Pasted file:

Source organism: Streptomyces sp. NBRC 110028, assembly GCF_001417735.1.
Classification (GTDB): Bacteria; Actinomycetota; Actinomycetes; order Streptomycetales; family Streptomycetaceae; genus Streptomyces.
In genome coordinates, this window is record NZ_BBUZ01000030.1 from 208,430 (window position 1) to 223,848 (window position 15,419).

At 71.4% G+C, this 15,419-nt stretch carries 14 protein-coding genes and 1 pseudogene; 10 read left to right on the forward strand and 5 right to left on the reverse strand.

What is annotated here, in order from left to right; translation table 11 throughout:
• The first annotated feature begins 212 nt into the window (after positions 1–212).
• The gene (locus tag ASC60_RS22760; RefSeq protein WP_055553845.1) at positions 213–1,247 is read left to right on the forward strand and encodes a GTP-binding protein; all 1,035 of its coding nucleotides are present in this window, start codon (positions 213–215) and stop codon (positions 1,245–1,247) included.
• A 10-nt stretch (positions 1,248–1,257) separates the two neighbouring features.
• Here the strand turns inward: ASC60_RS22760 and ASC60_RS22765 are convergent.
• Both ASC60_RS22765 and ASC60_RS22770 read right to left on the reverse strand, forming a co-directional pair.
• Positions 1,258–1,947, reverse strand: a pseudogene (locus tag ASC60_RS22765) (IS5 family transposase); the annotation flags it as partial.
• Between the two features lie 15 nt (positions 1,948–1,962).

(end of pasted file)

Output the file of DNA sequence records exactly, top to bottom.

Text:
Source organism: Streptomyces sp. NBRC 110028, assembly GCF_001417735.1.
Classification (GTDB): Bacteria; Actinomycetota; Actinomycetes; order Streptomycetales; family Streptomycetaceae; genus Streptomyces.
In genome coordinates, this window is record NZ_BBUZ01000030.1 from 208,430 (window position 1) to 223,848 (window position 15,419).

At 71.4% G+C, this 15,419-nt stretch carries 14 protein-coding genes and 1 pseudogene; 10 read left to right on the forward strand and 5 right to left on the reverse strand.

What is annotated here, in order from left to right; translation table 11 throughout:
• The first annotated feature begins 212 nt into the window (after positions 1–212).
• The gene (locus tag ASC60_RS22760; RefSeq protein WP_055553845.1) at positions 213–1,247 is read left to right on the forward strand and encodes a GTP-binding protein; all 1,035 of its coding nucleotides are present in this window, start codon (positions 213–215) and stop codon (positions 1,245–1,247) included.
• A 10-nt stretch (positions 1,248–1,257) separates the two neighbouring features.
• Here the strand turns inward: ASC60_RS22760 and ASC60_RS22765 are convergent.
• Both ASC60_RS22765 and ASC60_RS22770 read right to left on the reverse strand, forming a co-directional pair.
• Positions 1,258–1,947, reverse strand: a pseudogene (locus tag ASC60_RS22765) (IS5 family transposase); the annotation flags it as partial.
• Between the two features lie 15 nt (positions 1,948–1,962).